I got a tattoo this past summer.
As someone who hates needles and didn’t even have her ears pierced until her senior year of college, getting a tattoo was a big deal. But River City is chock full of phenomenal tattoo artists, and is repeatedly touted as one of the most tatted-up cities in the nation. So after months of consideration, I finally decided to memorialize a childhood nickname in a tiny, minimalist patch of ink.
So I did what anyone else would do: I turned to Pinterest.
Three search terms led to a flood of designs. Pages of artistry scrolled by as I searched for the perfect image. Photographs of gorgeous tattoo art provided a rabbit hole that ate up most of my afternoon.
My lawyer brain, however, started thinking. Who owns the intellectual property rights in tattoos?
Surely, most human canvases—myself included, when I have my non-lawyer hat on—would think that the copyright in any ink belongs to them. They did, after all, pay the tattoo artist to permanently engrave them with the design. However, while they may own the tattoo itself, the intellectual property rights attached may belong to the artist.
Stay with me here. Copyright law, as we have detailed before, grants owners six exclusive rights with regard to their copyrighted works: (1) to reproduce the work; (2) to prepare derivative works based on the work; (3) to distribute the work; (4) to perform the work publicly; (5) to display the work publicly (6) in the case of sound recordings, to perform the copyrighted work publicly by means of a digital audio transmission. Applicable to tattoos are reproduction, preparation of derivative works, and public display.
The original owner of the copyright is the one who fixes [the image] in its tangible form. One exception to this rule is a “work made for hire” in the employer/ employee context. Tattoo artists, however, are more like independent contractors, which would require an explicit copyright transfer agreement to transfer ownership from the artist to the tattooed. And no, this transfer is not included in most contracts signed at the tattoo parlor.
Copyright law clearly applies, as tattoos are the most permanent of fixed expression. But what rights does this actually give the tattoo artist? Can they prevent the client from photographing the tattoo? From uploading that photo to Pinterest? From displaying it in a public place? From being filmed in a movie?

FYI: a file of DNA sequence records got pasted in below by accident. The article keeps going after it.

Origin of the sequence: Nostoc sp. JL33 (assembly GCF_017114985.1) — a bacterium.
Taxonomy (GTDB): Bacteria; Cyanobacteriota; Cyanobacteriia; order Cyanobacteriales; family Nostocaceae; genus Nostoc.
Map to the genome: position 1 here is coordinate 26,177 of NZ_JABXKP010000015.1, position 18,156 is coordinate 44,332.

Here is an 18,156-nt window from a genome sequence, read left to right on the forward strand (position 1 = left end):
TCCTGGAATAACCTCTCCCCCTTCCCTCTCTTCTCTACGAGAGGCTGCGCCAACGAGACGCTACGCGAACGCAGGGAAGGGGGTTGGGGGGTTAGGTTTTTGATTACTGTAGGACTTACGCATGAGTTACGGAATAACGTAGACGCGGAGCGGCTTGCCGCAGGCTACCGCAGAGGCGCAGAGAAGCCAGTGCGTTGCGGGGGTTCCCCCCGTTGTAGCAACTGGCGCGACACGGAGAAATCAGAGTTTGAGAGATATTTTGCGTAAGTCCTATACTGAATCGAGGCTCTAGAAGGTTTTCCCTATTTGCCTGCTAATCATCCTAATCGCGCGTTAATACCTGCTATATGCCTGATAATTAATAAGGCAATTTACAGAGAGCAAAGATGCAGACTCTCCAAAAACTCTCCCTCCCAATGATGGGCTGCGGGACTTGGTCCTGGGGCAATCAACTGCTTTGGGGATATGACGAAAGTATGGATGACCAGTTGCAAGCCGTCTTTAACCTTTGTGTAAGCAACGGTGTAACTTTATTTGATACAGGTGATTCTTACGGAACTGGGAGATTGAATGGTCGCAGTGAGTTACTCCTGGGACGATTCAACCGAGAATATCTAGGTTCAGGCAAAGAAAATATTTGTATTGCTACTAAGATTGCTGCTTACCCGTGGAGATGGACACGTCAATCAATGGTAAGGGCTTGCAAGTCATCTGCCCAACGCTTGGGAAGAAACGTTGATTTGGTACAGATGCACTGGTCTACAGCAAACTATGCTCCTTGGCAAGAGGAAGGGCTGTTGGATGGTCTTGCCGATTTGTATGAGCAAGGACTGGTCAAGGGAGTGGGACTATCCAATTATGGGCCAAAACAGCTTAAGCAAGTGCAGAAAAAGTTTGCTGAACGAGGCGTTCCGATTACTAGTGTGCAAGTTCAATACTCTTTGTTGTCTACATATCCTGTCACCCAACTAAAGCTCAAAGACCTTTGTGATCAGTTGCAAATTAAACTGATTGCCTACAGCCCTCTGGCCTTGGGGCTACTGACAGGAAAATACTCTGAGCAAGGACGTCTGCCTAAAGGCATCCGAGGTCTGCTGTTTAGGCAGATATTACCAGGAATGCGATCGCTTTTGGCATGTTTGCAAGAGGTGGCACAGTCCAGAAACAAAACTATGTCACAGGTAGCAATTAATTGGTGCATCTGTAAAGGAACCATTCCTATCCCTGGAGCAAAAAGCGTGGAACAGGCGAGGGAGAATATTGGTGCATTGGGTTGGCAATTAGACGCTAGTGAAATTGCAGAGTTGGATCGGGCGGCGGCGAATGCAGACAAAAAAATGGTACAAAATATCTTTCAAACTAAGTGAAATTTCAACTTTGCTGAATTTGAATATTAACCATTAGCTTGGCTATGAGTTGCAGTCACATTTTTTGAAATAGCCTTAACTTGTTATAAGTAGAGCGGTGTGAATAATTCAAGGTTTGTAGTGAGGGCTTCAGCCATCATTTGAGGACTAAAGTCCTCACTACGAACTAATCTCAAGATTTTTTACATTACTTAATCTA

One tattoo artist thinks the answer is yes. In 2011, Victor Whitmill sued Warner Bros. over the infamous Mike Tyson face tattoo in the movie “The Hangover II.” In the film, Ed Helms’s character wakes up with a copy of Tyson’s famous facial tattoo after a night of partying. In his complaint, Whitmill claimed Warner Bros. infringed his copyright by recreating and publicly displaying the Tyson tattoo. The case was settled for an undisclosed amount.
In another case, a tattoo artist sued Ricky Allen of the Miami Dolphins and Electronic Arts, (EA) a video game maker, over EA’s reproduction of Allen’s tattoo in their game “NFL Street.” The artist claimed that the reproduction of the bicep tattoo in the game infringed on his copyright. While the case was dismissed at the request of plaintiff, the NFL took note and began to advise players to get copyright transfer agreements from their tattoo artists.
Copyright law was never meant to give control over another human’s body. However, with little case law to use as guidance, tattoo artists and their clients don’t know what rights are afforded to them or how far those rights extend. With more and more people getting inked—one survey estimates one in three Americans under 40 have tattoos—this issue has miles to go before resolution. In the meantime, make sure to get a copyright transfer agreement from your tattoo artist—because you never know when you’ll need it.
If you’re interested in learning more, join us at our January Shark Bite as we take a look at the evolving law of copyright and, in particular, examine a number of fun infringement cases that have made their way to the news headlines in recent years.
Have an intellectual property law, business law, or other legal problem? Contact us to see how we might help.
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